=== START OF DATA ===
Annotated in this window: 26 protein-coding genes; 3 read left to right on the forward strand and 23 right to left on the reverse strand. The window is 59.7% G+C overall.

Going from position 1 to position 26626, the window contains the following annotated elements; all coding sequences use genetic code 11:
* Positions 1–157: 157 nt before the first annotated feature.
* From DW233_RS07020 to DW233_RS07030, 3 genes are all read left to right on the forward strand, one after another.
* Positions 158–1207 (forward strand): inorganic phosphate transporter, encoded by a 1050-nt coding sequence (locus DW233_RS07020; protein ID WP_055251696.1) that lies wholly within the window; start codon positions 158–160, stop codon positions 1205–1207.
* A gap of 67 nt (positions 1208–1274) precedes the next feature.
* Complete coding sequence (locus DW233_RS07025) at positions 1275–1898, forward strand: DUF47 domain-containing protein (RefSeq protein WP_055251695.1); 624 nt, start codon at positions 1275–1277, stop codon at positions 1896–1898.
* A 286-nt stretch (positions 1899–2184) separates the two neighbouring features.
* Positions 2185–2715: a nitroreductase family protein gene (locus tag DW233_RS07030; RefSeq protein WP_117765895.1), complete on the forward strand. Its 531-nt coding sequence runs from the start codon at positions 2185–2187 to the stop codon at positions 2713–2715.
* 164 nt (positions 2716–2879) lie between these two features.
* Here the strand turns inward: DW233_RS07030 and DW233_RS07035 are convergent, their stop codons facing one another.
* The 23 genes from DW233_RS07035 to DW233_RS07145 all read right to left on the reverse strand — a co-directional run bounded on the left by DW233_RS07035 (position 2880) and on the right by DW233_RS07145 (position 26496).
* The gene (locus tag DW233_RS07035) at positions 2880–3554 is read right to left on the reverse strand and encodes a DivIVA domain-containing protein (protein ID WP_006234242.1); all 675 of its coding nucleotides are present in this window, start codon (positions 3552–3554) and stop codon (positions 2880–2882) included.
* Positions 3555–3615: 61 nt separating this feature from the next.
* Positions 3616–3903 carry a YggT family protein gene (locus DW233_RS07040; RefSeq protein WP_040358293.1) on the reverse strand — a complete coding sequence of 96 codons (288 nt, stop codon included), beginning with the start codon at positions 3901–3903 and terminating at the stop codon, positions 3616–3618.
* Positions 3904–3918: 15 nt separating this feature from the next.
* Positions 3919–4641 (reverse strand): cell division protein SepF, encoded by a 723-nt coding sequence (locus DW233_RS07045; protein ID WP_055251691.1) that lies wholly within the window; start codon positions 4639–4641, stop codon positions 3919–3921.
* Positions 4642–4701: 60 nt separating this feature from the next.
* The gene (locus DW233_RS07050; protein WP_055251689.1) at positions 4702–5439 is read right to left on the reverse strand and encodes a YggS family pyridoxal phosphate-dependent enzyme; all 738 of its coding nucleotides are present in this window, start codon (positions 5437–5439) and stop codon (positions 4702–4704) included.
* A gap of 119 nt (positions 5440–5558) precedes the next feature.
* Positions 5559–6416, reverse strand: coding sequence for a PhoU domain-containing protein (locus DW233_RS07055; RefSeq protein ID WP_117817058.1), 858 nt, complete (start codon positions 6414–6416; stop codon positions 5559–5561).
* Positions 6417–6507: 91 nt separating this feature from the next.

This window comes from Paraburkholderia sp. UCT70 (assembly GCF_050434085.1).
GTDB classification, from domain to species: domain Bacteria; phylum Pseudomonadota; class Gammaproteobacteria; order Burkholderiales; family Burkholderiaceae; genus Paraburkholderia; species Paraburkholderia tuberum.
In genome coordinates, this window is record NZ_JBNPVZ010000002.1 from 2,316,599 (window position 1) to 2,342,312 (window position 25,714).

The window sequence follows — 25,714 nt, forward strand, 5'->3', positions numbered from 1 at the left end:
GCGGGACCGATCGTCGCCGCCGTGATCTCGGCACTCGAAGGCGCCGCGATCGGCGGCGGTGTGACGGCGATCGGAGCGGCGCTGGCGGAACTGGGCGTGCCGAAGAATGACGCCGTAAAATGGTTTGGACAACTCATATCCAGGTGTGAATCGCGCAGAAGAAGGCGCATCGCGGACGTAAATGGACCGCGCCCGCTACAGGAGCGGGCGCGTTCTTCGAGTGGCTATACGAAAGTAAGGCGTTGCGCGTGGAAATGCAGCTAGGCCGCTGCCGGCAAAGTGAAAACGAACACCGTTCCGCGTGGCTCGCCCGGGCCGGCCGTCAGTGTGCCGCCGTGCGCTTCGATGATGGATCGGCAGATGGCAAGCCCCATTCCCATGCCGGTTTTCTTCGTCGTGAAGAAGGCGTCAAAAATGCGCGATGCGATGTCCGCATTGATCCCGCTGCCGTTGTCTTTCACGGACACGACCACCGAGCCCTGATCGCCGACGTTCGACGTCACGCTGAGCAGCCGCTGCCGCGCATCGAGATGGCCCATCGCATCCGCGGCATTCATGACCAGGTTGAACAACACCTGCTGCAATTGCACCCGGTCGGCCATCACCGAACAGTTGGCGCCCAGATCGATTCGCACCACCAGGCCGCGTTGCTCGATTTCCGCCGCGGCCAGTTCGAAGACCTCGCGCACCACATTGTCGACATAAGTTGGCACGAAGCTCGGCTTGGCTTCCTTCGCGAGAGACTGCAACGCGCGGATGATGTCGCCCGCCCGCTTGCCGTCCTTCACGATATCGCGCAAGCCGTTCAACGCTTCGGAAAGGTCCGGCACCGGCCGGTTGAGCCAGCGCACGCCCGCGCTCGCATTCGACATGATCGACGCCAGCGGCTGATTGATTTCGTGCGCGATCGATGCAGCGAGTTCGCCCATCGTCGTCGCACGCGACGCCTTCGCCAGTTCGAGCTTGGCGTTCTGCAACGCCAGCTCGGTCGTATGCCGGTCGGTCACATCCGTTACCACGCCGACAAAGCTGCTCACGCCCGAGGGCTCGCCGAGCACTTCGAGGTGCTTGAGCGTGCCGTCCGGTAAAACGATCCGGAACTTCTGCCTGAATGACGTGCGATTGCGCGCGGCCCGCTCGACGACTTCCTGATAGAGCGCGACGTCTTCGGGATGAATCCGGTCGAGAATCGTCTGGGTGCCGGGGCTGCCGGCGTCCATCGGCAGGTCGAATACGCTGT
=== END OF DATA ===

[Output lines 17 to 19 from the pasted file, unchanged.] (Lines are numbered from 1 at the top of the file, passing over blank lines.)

* Positions 3919–4641 (reverse strand): cell division protein SepF, encoded by a 723-nt coding sequence (locus DW233_RS07045; protein ID WP_055251691.1) that lies wholly within the window; start codon positions 4639–4641, stop codon positions 3919–3921.
* Positions 4642–4701: 60 nt separating this feature from the next.
* The gene (locus DW233_RS07050; protein WP_055251689.1) at positions 4702–5439 is read right to left on the reverse strand and encodes a YggS family pyridoxal phosphate-dependent enzyme; all 738 of its coding nucleotides are present in this window, start codon (positions 5437–5439) and stop codon (positions 4702–4704) included.